About 60 nm downriver from New Orleans, we saw the federally-owned old Fort Jackson on the west bank. Its manicured lawns and easy road access contrasted strongly with the privately-owned, neglected Fort St. Phillip on the east bank. Both were built during Andrew Jackson’s time for the War of 1812. They were fortified and occupied during the Civil War and again during the Spanish American war.
Here are some of our favorite photos from today, followed by galleries of additional photos, and finally our detailed Flight Log.
2014 May 22 Thursday
Ewing Bank area, Gulf of Mexico
OWOC’s second formal Whale Shark search of 2014, and our first search in the Ewing Bank area(WS2-EB1)
On this second search of the season for whale sharks, we were excited to visit the area that historically has always been visited by large aggregations of these gentle giants of the sea — the Ewing Bank area, a wide shelf located about 200 miles south-southwest of New Orleans. This was still early in the year, as previously the large groups have been spotted here in June. But there had been some reports from fishermen of sightings, so we were ready and eager.
What we found was heartening — lots of dolphins and large tuna, bonito, and other fish (even some marlin!), but alas, no whale sharks. The sargassum was gorgeous and there was lots of it. There were also many areas of surface oil sheen, some around platforms and drillships, some sitting in apparently isolated areas (pipeline leaks or natural seeps, hard for us to say).
Here are maps showing our flight survey of today. The icons indicate substantial sightings — of sargassum, of bait balls (mostly bonito and smaller except for some larger fish near some of the platforms), groups of dolphin with large tuna and a sighting of some marlin, and surface oil pollution, and some of the more interesting platforms and cargo and drillships.
2014 June 12 Thursday
Ewing Bank area, Gulf of Mexico
OWOC’s third Whale Shark search of 2014, and our first search with a tagging boat in the Ewing Bank area(WS3-EB2)
On this third search of the season for whale sharks, we hit the full moon almost perfectly, and today there would be a research boat and divers out for the day to Ewing Bank, prepared to find, identify, and tag some new whale sharks. The date was just a week earlier than last year when we had found so many whale sharks, hence our hopes were high. To decide where we would focus our search, we considered many factors: Where blue water was today, where we had seen wildlife (versus oil, for example) on our last flight, the most likely locations for whale sharks based on underwater terrain, and finally the mobility of the research boat. We started out by flying the bank area — the underwater ridge between Diaphus Bank to the east and Ewing Bank (and a bit beyond) to the west. We searched as far northward as blue water or clear blue-green water permitted us to see well, and as far southward in our search as we thought the tagging boat could reach easily. We also gave lower priority to the areas where there was lots of oil sheen (the southern portion of the survey grid).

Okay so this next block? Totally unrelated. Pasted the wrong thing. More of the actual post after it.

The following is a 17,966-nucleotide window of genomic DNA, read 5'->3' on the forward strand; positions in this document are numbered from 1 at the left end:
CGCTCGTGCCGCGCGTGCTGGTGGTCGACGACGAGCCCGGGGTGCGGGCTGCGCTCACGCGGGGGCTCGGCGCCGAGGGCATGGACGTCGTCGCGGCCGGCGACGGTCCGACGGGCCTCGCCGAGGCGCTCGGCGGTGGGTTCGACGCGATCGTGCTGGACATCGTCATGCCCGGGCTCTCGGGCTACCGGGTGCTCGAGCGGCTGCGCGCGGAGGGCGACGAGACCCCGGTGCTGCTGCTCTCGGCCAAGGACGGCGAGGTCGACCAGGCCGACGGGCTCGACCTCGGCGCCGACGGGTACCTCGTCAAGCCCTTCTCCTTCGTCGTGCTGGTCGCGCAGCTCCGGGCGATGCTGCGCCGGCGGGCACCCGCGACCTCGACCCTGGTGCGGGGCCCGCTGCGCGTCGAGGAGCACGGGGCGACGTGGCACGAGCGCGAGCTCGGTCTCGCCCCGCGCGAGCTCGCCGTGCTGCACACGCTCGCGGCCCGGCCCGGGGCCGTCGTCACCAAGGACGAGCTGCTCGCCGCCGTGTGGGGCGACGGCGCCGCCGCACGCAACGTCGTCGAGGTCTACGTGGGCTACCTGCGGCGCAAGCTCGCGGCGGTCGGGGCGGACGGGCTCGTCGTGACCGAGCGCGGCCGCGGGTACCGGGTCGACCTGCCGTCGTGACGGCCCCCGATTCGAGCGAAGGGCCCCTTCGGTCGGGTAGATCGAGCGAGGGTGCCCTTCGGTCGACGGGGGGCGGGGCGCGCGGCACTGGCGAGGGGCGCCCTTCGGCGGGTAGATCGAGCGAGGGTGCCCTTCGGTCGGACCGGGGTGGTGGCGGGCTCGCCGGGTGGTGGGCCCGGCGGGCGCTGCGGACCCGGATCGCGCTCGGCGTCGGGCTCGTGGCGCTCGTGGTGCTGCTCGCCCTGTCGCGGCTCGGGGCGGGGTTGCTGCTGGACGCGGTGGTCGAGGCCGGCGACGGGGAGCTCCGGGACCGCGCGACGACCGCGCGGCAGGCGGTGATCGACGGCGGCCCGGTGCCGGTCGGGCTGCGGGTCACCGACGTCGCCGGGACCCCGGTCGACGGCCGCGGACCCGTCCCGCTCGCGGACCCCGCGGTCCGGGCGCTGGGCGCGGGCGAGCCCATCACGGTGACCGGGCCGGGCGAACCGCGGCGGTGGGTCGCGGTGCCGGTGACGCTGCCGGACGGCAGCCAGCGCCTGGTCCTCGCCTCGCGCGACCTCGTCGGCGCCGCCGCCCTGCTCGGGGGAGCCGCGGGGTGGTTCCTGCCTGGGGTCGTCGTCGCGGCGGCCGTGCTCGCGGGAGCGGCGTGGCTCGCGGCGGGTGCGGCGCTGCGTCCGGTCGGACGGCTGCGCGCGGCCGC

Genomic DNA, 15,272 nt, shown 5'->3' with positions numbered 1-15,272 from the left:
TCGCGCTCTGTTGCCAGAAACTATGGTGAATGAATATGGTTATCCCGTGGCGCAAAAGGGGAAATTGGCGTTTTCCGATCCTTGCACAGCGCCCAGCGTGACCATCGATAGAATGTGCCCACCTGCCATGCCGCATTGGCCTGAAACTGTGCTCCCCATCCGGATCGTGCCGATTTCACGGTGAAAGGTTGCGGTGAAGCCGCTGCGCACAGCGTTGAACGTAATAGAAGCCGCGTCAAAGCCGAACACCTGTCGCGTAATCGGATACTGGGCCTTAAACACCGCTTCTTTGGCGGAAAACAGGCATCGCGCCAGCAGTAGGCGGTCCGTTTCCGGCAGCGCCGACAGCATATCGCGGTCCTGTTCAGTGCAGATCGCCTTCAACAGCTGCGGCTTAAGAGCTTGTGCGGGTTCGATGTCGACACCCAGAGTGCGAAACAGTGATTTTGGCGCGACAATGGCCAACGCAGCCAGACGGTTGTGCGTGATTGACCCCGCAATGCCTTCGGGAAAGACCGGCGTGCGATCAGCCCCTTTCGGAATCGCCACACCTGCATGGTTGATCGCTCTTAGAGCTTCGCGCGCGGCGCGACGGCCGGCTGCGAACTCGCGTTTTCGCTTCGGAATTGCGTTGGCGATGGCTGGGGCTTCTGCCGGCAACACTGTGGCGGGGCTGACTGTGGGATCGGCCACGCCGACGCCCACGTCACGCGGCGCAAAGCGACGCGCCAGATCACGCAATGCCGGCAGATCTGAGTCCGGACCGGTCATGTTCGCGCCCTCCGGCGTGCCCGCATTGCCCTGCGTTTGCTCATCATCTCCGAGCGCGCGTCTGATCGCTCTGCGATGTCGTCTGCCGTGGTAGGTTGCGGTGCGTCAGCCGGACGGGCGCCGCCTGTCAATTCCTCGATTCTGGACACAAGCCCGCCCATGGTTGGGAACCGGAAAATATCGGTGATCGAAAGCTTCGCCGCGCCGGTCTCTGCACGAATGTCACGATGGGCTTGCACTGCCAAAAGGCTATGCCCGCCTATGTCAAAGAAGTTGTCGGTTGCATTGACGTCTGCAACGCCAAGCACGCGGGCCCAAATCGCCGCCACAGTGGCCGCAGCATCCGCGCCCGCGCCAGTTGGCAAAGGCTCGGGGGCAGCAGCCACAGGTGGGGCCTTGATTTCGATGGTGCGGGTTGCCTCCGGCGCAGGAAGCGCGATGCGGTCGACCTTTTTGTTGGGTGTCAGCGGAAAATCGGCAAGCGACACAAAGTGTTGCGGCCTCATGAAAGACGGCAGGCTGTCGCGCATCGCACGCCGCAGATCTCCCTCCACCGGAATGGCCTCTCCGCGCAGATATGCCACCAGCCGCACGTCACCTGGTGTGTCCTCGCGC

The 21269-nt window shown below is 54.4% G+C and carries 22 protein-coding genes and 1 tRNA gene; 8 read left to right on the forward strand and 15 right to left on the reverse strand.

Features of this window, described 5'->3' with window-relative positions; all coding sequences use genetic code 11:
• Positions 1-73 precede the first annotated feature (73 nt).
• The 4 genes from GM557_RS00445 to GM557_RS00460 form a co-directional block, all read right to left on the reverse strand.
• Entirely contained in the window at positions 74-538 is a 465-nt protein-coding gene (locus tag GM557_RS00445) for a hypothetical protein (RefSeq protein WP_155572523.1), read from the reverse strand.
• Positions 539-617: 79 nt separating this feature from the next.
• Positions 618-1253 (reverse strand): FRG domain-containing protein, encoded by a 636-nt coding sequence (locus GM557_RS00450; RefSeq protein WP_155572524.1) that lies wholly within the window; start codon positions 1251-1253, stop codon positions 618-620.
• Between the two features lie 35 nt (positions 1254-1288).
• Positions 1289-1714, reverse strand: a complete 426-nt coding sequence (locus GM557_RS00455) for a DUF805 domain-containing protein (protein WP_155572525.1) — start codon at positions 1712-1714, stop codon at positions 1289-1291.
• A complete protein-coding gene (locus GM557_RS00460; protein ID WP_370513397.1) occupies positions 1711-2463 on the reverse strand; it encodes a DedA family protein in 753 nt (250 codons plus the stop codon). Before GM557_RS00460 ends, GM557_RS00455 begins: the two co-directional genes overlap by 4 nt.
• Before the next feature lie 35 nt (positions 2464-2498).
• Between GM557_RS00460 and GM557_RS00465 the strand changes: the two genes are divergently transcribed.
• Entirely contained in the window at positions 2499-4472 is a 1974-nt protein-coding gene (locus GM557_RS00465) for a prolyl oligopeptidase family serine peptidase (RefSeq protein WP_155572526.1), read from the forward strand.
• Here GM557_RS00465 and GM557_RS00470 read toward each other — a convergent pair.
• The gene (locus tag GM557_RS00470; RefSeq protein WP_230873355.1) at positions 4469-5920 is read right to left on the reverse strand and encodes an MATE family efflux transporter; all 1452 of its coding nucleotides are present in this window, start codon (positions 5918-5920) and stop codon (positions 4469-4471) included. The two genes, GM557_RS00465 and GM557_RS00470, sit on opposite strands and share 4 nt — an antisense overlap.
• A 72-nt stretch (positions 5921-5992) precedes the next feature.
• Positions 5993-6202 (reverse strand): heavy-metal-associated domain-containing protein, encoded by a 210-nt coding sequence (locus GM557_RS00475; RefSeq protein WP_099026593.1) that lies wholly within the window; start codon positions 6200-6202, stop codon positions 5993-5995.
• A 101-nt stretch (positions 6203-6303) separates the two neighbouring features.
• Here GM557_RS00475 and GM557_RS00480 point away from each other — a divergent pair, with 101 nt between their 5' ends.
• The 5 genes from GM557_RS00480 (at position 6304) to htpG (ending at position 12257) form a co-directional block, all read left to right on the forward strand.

Here are maps showing our flight survey of today, with our flight path in magenta. Below it are today’s maps superposed on the flight from last May 22, which surveyed the entire grid area. The icons indicate our substantial sightings of bait balls, a hammerhead shark and one very large manta ray, some fairly large fish and a small group of dolphins, and beautiful large arrays of sargassum. But alas, no whale sharks! We were stymied again.
2014 May 21 Wednesday
Mississippi Canyon, Gulf of Mexico
-- OWOC’s first formal Whale Shark search of 2014, and our first search in MS Canyon (WS1-MC1)
The whale shark season has begun in the Gulf of Mexico! We have searched for these elusive, mysterious, gentle giants of the sea every year in the Gulf of Mexico since 2010, right after the BP disaster. Back in June of 2010, an enormous aggregation of more than 100 whale sharks was found at Ewing Bank, a wide shelf located over 200 miles south-southwest of New Orleans. But since then, we have not found such large groups of whale sharks in Gulf waters within 200 miles of the Louisiana or Mississippi coastlines. Last summer, we were very excited to find 24 whale sharks near Ewing Bank and a few isolated or small groups of whale sharks in Mississippi Canyon (see, e.g., our article from 2013 June 20). This year — well, not to spoil the surprise that will be in a later article (as we are posting this at the end of July, six flights later!) — but finally by mid-July of 2014, we did indeed find some large groups here in the Gulf again! But here let’s just stick to our records and relate what we found on May 21, 2014, in the Mississippi Canyon.
Here are maps showing our flight survey of today. The icons indicate substantial sightings — of sargassum, of bait balls with large fish (mostly tuna), a good-sized golden ray, and one wonderful looking big sperm whale. Our flight log, appended at the bottom of this article, describes our sightings and their times and locations in detail. On our way southbound, we flew along the Mississippi River and checked out many of the (in)famous oil refineries and coal terminals; photos of some are included below. And since it was on our way back home to New Orleans, we also flew over the chronic oil pollution site known as Taylor Energy. The sites of rainbow sheen and significant amounts of weathered oil at the surface helped fuel (no pun intended) the sampling flights of mid-June, which are described elsewhere in our articles for June 18&22.